Untitled

Happy Birthday to Me

So yesterday yours truly turned 35. What? you’re thinking. Impossible! You look so very, very young! (Even if you’re not thinking that, it’s what I choose to imagine you’re thinking.) But it’s true. I am now ten years past the age that, as a 10-year-old, I thought of as ancient. I think because I was going to turn 25 in the year 2000, which seemed highly futuristic and space age at the time, I equated that age with being super old.

Well, of course I no longer think that. I now know that 35 is when you turn super old.

Just kidding! Aside from the facts that I’ve started sprouting a stray gray hair here and there, my knees aren’t what they used to be, and I can no longer eat whatever I want without gaining (mumble mumble) pounds, I still pretty much feel like I did in high school. I’m still just as into music and books, I still get celebrity crushes, and I still find most of the same things funny as I did back then.

To that end, I thought I’d devote this blog to something that made me laugh recently–and it has to do with a subject I’ve been dealing with since I was a kid and likely always will: my hair. The battle against my poofy, frizzy, hard to tame curls, to be specific. I know those of you who have straight hair will say that I’m crazy to have ever wanted anything other than my big, wild ringlets. I’d kill for curly hair! I can practically hear some of you shouting. But that’s only because you never wet your hair in the morning and brushed it straight, sure it would stay that way, then went off to school, feeling divine, only to have it dry and become an enormous bush, making me look like I was walking around with a giant bird’s nest on my head. Not cute at all. Don’t get me wrong. I have love for my curls now that I have learned how to manage them. But back then, I didn’t have a clue.

Anyway, my coworker, Jen Rodriguez, feels my pain. She, too, had dealt with the horror of the crazy curls–pre-mousse and blow dryers. A former art major, she recently drew this cartoon, explaining the trauma to a friend of hers, and it made me laugh out loud. For all you curly-haired girls (and boys) out there, I hope it’ll make you laugh too. (If you can’t read the writing, I’ve written the words at the very bottom.)

My Hair Saga (by Jen Rodriguez)

I like to get my hair “blown out.”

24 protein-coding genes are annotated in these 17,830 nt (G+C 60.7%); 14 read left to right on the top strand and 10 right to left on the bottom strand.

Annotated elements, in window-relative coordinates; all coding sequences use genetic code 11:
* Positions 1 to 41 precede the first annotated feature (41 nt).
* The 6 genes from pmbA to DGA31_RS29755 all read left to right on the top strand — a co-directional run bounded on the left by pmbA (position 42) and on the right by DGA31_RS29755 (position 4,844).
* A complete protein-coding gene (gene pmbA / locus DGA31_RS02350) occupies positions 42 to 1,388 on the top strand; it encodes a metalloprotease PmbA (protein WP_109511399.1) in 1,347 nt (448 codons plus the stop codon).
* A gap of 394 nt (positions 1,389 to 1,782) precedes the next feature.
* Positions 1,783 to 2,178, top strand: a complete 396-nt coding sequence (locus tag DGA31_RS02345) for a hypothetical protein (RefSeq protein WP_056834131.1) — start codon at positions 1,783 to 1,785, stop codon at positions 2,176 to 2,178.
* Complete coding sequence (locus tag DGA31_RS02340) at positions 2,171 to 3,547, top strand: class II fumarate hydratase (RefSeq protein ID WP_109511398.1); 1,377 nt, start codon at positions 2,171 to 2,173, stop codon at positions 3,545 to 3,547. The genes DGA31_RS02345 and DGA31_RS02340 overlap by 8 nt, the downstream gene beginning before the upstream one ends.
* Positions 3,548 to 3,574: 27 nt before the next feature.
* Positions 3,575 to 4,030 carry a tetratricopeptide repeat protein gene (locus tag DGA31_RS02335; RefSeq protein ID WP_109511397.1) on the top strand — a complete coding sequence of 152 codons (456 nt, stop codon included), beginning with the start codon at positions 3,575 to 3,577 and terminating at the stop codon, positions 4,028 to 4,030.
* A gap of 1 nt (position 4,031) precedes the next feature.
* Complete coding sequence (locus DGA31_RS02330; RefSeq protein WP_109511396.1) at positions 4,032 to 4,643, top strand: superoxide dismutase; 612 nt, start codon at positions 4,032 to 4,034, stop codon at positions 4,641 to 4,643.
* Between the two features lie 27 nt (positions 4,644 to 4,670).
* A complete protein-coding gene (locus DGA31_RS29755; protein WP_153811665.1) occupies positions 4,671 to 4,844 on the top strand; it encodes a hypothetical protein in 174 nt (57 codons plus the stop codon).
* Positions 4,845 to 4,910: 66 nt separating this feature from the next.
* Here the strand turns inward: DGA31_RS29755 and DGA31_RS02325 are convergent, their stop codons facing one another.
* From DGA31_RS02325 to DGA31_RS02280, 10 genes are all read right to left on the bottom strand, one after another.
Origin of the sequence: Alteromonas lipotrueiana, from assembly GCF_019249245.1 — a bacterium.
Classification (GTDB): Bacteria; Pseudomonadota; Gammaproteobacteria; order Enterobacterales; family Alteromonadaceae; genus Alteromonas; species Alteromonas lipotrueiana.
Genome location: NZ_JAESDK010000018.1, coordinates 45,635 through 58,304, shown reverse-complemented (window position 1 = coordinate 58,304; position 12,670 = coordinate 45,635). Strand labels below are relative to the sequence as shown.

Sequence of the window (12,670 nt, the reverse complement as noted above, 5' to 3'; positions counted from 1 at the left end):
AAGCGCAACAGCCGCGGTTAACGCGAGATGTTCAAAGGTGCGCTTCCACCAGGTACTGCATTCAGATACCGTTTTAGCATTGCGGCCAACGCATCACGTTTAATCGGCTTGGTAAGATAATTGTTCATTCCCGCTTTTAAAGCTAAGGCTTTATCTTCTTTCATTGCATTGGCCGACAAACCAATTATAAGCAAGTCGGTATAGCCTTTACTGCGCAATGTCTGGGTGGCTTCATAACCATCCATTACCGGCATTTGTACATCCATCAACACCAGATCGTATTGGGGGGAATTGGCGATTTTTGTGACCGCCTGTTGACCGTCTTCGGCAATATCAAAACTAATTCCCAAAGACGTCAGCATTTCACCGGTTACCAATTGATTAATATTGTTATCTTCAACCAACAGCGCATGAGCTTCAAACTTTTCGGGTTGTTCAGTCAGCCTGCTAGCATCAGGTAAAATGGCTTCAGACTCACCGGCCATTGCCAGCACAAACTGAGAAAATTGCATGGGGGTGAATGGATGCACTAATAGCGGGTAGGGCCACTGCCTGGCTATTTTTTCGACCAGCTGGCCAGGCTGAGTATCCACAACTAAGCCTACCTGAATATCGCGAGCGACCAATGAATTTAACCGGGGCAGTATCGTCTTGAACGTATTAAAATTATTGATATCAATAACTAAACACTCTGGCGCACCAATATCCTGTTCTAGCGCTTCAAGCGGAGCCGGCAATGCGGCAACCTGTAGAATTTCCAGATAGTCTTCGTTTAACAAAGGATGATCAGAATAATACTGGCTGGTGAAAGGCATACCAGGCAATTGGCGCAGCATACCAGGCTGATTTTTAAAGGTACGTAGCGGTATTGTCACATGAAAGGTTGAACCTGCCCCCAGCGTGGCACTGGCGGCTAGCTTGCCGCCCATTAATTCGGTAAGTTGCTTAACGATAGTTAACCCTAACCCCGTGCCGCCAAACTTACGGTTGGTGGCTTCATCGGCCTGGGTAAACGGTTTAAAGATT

A good blowout makes me feel like…

MARY TYLER MOORE!

But blowouts are a lot of work if you attempt them yourself, on yourself, especially if you have as much hair as I do. 

After washing my hair, I am tempted to let it air dry. When it is mostly wet, it looks pretty cute. 

   Jen: Curly hair is not so bad. Why am I always trying to beat it into submission?

And I fool myself–yet again–into thinking it’s going to look just GREAT. 

   Jen: It’ll look CLASSIC! I will look like Hedy Lamarr! (Yes, Hedy Lamarr’s face is included in this fantasy scenario.)

But THEN–my hair FULLY DRIES. And I see it in the mirror. (Width of hair on each side = width of face)

It’s “classic” all right! Think “Baroque.” Think Diego Velasquez’s “Infantas.” (If you hear chirping that will be the family of birds living in my hair.) 

   Jen: I think I found my Halloween costume!
   Jen’s twin sister: Aren’t you a little long in the tooth to be called “infanta” anything?
   Jen: Shut up and get me a hair dryer and a round brush!

check it out.
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truth

“I've learned that people will forget what you said, people will forget what you did, but people will never forget how you made them feel.”

truth

Upon common theatres, indeed, the applause of the audience is of more importance to the actors than their own approbation. But upon the stage of life, while conscience claps, let the world hiss! On the contrary if conscience disapproves, the loudest applauses of the world are of little value - john adams
November 2010
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from the man who taught me everything:

“Be who you are and say what you feel because those who mind don't matter and those who matter don't mind.”

bygones